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  1. #1
    Join Date
    Dec 2005
    Location
    Innisfil, Ontario one hour north of Toronto
    Posts
    11

    Default Syracuse, NY to Wilmington, DE - route 9?

    We are planning to take a new and untested route from Ontario Canada to Florida for the holidays... swinging east to Syracuse, NY and then down to Delaware for the first day of driving, then to see the wild ponies at Assateague Island in Maryland.

    Unfortunately with our schools letting out late this year, we will be traveling at the day I expect will be a traffic nightmare - Friday December 23.

    Can anyone anticipate the times to avoid any rush hours around the major cities, road constructions, etc on this route? Is this the way NYC travelers will choose to head south for their holidays?

    Mapquest routes me down Hwy / Rt 9 coming south through Scranton, Allentown, etc. At some point we will divert from Hwy 81 and come towards Philadelphia on 9. Is this a good idea? Is it a very curvy or hilly drive that we'd have problems with in heavy snow or ice? If its pretty straightforward, would it be a good idea to not divert from it (i.e. go to Jim Thorpe for example)?

    Can someone give me a good idea of how Rt 9 comes on to 76 or the 476 at Philadelphia? We will be heading toward Wilmington. Where Rt 9 comes in near Norristown, what signs should I watch for, and will I need to make sudden lane changes? What is the way the locals would take from Scranton to Wilmington?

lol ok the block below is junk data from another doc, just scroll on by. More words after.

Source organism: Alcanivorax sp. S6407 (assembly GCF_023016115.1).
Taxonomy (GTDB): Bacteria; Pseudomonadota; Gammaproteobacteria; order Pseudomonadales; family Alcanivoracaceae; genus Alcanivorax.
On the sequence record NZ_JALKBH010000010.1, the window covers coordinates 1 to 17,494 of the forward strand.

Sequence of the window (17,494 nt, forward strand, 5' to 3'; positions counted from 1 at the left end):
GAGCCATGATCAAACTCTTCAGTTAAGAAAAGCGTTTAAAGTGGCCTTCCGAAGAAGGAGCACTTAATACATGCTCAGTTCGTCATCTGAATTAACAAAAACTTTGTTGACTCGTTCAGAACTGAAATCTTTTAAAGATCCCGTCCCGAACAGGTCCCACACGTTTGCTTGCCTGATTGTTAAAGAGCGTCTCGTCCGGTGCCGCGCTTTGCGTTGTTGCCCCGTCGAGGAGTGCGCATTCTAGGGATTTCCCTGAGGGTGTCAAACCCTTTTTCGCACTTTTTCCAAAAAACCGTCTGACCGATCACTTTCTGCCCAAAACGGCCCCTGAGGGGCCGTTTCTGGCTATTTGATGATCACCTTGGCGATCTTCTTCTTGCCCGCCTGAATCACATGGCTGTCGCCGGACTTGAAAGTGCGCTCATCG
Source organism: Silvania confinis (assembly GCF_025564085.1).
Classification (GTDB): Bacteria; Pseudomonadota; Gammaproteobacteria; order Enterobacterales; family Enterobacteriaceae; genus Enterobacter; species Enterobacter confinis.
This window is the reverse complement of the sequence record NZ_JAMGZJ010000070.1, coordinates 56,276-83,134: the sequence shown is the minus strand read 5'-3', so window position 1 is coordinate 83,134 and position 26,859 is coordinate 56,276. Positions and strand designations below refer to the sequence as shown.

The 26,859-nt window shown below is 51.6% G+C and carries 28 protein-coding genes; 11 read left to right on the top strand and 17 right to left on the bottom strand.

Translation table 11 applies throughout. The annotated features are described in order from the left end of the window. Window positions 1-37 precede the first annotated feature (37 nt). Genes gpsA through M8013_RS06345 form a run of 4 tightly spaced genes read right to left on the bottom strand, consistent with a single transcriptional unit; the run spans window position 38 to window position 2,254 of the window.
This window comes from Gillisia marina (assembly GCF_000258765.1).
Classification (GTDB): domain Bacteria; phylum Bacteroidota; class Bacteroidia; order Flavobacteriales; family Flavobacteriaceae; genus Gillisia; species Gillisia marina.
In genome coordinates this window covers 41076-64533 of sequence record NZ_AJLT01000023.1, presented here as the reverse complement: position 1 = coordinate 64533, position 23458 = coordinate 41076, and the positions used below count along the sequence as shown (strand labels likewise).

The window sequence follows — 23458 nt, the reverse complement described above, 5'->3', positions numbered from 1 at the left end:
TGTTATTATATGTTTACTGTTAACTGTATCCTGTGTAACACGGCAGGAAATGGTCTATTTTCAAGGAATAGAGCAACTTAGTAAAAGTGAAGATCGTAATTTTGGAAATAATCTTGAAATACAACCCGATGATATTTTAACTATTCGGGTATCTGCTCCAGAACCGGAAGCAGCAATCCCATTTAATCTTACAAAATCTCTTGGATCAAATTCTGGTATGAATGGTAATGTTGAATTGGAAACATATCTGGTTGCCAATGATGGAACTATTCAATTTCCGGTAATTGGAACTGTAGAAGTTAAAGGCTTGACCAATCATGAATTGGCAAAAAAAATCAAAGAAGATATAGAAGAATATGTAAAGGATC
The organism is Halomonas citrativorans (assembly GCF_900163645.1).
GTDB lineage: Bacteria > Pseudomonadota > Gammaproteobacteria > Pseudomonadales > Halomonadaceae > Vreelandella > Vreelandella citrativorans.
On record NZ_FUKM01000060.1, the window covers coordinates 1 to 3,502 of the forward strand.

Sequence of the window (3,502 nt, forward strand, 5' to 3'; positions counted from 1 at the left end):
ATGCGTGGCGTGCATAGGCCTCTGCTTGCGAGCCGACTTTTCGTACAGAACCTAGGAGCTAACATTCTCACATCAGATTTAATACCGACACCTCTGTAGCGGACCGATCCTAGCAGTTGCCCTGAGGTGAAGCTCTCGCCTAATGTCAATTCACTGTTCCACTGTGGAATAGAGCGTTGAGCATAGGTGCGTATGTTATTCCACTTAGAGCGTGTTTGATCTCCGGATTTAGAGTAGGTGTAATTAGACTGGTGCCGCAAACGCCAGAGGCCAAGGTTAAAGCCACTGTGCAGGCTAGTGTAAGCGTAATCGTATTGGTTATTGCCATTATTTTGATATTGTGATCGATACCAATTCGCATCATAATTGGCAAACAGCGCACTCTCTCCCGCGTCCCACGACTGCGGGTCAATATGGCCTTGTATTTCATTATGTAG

I am used to driving in heavy Toronto traffic, but considering that we will be arriving after dark, any suggestions are appreciated!

  2. #2
    Join Date
    Mar 2005
    Location
    Tucson, AZ
    Posts
    9,358

    Default Pennsylvania Turnpike

    Welcome aboard the RoadTrip America forum.

    PA-9 is the old route number of the Northeast Extension of the Pennsylvania Turnpike (a toll road). It is now signed as I-476 from Scranton, where I-81 south from Syracuse connects with it, to where it joins the main east-west branch of the Turnpike. At that point, you exit the Turnpike to remain on I-476 south to connect with I-95 south through Wilmington, DE until you come to DE-1 south. DE-1 south is another toll road that will take you down through the center of the state, alternating with US-13.

    Some further notes, from somebody who's driven this section of road a few times. You will have a choice of I-81 or I-476 (the Turnpike) north of Scranton at Clark's Summit. I strongly suggest you take the Turnpike. The section around Scranton will cost you an extra $1.00 but will be well worth it in traffic avoided. The main section of the Turnpike down to Philadelphia will cost you $5.25, but is a relatively straight and level, 4-lane controlled access road. You will probably run into the worst traffic from when you exit the Turnpike (but stay on I-476) until you leave I-95 south of Wilmington. You can avoid a bit of this traffic by using I-495 instead of I-95 through Wilmington. The two roads split just after you enter Delaware (I-495 will split to the right) and rejoin south of Wilmington. DE-1 will hit you up for $1.00 tolls at least a couple of times. Other than a short section on I-95 south of Wilmington , this is not a route frequented by traffic out of NYC.